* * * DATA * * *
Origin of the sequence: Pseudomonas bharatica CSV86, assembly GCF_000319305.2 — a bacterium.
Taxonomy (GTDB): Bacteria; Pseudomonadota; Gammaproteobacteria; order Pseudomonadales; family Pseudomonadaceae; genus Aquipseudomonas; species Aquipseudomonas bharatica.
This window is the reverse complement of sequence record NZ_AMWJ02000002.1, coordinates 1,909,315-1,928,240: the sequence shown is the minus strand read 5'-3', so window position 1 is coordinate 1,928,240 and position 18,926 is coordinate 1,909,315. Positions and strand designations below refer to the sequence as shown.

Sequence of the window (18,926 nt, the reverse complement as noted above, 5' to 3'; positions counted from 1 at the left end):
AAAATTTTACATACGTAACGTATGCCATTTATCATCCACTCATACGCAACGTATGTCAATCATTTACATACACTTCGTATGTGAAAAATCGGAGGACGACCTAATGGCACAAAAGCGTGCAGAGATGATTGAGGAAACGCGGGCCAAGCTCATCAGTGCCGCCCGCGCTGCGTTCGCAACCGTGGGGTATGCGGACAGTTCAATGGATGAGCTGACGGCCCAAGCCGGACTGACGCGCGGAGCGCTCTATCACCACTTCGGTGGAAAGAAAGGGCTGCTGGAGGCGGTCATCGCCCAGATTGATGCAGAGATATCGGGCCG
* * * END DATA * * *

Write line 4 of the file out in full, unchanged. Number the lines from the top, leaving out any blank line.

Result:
Sequence of the window (18,926 nt, the reverse complement as noted above, 5' to 3'; positions counted from 1 at the left end):